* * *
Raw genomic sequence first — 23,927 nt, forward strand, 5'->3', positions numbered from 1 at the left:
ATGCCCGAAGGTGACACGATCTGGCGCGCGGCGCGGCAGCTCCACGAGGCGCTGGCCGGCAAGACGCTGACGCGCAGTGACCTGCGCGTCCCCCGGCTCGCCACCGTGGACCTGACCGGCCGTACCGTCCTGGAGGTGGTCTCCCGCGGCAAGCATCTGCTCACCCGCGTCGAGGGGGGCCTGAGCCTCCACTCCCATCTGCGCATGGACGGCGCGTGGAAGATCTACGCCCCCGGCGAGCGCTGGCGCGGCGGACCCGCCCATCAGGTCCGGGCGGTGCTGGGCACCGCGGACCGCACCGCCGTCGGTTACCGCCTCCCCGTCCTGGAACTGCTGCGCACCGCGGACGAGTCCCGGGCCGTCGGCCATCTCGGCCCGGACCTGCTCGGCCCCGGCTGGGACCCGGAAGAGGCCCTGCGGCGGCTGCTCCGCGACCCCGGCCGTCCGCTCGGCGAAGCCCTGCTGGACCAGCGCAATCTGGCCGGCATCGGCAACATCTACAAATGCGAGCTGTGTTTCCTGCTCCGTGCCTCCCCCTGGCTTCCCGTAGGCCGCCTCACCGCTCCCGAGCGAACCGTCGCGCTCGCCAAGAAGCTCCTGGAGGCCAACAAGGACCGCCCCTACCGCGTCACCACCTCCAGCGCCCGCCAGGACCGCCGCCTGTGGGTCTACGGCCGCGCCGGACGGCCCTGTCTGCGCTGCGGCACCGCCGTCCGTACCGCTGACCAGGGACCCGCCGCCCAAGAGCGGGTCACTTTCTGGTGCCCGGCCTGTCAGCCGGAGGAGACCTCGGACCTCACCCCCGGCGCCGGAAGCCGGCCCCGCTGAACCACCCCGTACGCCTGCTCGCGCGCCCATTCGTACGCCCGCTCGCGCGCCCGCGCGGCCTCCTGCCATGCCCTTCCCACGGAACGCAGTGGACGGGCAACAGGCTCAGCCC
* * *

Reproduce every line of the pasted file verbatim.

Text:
Raw genomic sequence first — 23,927 nt, forward strand, 5'->3', positions numbered from 1 at the left:
ATGCCCGAAGGTGACACGATCTGGCGCGCGGCGCGGCAGCTCCACGAGGCGCTGGCCGGCAAGACGCTGACGCGCAGTGACCTGCGCGTCCCCCGGCTCGCCACCGTGGACCTGACCGGCCGTACCGTCCTGGAGGTGGTCTCCCGCGGCAAGCATCTGCTCACCCGCGTCGAGGGGGGCCTGAGCCTCCACTCCCATCTGCGCATGGACGGCGCGTGGAAGATCTACGCCCCCGGCGAGCGCTGGCGCGGCGGACCCGCCCATCAGGTCCGGGCGGTGCTGGGCACCGCGGACCGCACCGCCGTCGGTTACCGCCTCCCCGTCCTGGAACTGCTGCGCACCGCGGACGAGTCCCGGGCCGTCGGCCATCTCGGCCCGGACCTGCTCGGCCCCGGCTGGGACCCGGAAGAGGCCCTGCGGCGGCTGCTCCGCGACCCCGGCCGTCCGCTCGGCGAAGCCCTGCTGGACCAGCGCAATCTGGCCGGCATCGGCAACATCTACAAATGCGAGCTGTGTTTCCTGCTCCGTGCCTCCCCCTGGCTTCCCGTAGGCCGCCTCACCGCTCCCGAGCGAACCGTCGCGCTCGCCAAGAAGCTCCTGGAGGCCAACAAGGACCGCCCCTACCGCGTCACCACCTCCAGCGCCCGCCAGGACCGCCGCCTGTGGGTCTACGGCCGCGCCGGACGGCCCTGTCTGCGCTGCGGCACCGCCGTCCGTACCGCTGACCAGGGACCCGCCGCCCAAGAGCGGGTCACTTTCTGGTGCCCGGCCTGTCAGCCGGAGGAGACCTCGGACCTCACCCCCGGCGCCGGAAGCCGGCCCCGCTGAACCACCCCGTACGCCTGCTCGCGCGCCCATTCGTACGCCCGCTCGCGCGCCCGCGCGGCCTCCTGCCATGCCCTTCCCACGGAACGCAGTGGACGGGCAACAGGCTCAGCCC